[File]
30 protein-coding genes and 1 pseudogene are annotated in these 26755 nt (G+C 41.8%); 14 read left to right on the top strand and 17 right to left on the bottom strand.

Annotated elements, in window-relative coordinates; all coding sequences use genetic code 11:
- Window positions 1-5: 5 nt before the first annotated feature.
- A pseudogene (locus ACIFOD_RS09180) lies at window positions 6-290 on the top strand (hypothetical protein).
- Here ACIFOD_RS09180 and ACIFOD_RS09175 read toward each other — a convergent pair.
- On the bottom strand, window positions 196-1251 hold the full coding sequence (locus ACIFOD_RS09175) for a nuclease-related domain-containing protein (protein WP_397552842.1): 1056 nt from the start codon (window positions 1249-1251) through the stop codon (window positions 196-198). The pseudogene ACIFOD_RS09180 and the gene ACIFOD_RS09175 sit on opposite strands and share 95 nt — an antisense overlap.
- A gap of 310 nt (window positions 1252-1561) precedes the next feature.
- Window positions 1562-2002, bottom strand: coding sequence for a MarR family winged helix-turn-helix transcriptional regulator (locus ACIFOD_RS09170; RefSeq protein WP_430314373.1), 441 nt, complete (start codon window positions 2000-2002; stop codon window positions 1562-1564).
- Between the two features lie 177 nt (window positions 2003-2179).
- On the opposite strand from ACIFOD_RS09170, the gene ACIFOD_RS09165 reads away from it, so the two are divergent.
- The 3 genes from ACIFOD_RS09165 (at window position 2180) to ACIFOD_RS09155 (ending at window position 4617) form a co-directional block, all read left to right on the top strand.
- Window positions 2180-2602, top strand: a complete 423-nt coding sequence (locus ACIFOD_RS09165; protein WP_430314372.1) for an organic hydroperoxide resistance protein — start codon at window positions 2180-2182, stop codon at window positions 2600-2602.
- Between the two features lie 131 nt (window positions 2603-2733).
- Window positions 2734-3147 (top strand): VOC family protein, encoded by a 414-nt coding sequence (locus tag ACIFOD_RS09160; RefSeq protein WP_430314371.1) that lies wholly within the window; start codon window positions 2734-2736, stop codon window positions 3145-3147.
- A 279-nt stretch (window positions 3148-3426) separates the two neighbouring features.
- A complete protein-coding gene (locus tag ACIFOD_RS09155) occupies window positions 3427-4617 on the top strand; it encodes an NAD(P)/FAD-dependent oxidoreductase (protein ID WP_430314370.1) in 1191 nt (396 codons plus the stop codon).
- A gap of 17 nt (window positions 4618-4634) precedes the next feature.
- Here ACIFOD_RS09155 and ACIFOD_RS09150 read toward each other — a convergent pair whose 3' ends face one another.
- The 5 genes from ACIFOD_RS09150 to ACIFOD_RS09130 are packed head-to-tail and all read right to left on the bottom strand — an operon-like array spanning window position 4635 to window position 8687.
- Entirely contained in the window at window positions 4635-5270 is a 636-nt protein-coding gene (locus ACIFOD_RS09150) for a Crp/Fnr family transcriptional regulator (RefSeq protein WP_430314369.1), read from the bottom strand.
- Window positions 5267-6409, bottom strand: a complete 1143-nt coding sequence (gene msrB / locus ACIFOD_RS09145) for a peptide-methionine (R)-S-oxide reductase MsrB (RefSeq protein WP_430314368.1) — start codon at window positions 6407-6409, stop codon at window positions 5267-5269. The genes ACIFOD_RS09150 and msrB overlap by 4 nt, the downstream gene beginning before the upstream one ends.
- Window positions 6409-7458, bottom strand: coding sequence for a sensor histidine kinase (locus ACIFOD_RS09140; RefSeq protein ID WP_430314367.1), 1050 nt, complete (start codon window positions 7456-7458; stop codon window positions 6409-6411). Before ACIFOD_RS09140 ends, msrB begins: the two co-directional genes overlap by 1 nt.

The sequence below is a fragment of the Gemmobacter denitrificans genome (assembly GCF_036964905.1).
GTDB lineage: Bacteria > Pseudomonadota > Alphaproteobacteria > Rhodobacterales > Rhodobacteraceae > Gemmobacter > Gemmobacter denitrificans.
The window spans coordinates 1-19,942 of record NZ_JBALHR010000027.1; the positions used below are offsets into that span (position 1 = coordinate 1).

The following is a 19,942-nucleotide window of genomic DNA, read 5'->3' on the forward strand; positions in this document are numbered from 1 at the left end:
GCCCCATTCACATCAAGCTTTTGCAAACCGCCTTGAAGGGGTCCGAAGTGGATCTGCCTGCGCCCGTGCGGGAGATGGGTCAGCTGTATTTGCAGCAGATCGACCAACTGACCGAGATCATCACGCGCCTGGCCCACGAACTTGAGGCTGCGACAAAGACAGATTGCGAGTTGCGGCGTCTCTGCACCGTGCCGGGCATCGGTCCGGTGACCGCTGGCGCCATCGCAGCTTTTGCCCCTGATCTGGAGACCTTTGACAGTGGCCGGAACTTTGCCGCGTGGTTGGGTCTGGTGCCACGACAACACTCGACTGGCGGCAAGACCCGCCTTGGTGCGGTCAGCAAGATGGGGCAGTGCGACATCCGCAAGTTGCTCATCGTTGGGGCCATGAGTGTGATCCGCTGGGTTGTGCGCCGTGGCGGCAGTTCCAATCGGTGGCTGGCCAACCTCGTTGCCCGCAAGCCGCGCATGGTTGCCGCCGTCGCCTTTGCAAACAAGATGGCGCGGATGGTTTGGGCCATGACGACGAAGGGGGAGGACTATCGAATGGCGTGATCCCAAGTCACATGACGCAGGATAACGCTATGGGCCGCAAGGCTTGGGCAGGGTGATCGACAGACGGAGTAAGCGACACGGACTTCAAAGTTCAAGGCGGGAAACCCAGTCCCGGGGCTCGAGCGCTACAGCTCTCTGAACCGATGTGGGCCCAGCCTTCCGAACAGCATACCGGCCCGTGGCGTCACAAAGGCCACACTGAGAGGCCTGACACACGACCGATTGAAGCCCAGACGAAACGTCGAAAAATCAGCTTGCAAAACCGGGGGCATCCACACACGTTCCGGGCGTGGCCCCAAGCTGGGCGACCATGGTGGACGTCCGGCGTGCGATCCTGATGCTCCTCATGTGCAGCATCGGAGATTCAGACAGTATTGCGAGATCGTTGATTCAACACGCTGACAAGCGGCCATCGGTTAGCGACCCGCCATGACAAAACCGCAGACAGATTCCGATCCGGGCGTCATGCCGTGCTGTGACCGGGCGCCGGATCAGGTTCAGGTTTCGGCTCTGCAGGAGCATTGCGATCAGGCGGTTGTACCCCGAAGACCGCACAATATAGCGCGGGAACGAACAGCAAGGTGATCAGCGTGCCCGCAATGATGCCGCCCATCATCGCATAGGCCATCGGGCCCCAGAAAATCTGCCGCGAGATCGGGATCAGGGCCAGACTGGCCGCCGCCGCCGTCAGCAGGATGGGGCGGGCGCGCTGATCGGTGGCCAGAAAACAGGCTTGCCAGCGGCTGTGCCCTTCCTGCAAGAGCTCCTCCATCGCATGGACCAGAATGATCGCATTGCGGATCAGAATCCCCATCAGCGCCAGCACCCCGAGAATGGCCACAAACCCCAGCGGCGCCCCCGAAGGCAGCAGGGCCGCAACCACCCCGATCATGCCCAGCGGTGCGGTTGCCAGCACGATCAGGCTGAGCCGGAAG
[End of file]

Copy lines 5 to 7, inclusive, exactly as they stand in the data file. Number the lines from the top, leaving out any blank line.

- Here ACIFOD_RS09180 and ACIFOD_RS09175 read toward each other — a convergent pair.
- On the bottom strand, window positions 196-1251 hold the full coding sequence (locus ACIFOD_RS09175) for a nuclease-related domain-containing protein (protein WP_397552842.1): 1056 nt from the start codon (window positions 1249-1251) through the stop codon (window positions 196-198). The pseudogene ACIFOD_RS09180 and the gene ACIFOD_RS09175 sit on opposite strands and share 95 nt — an antisense overlap.
- A gap of 310 nt (window positions 1252-1561) precedes the next feature.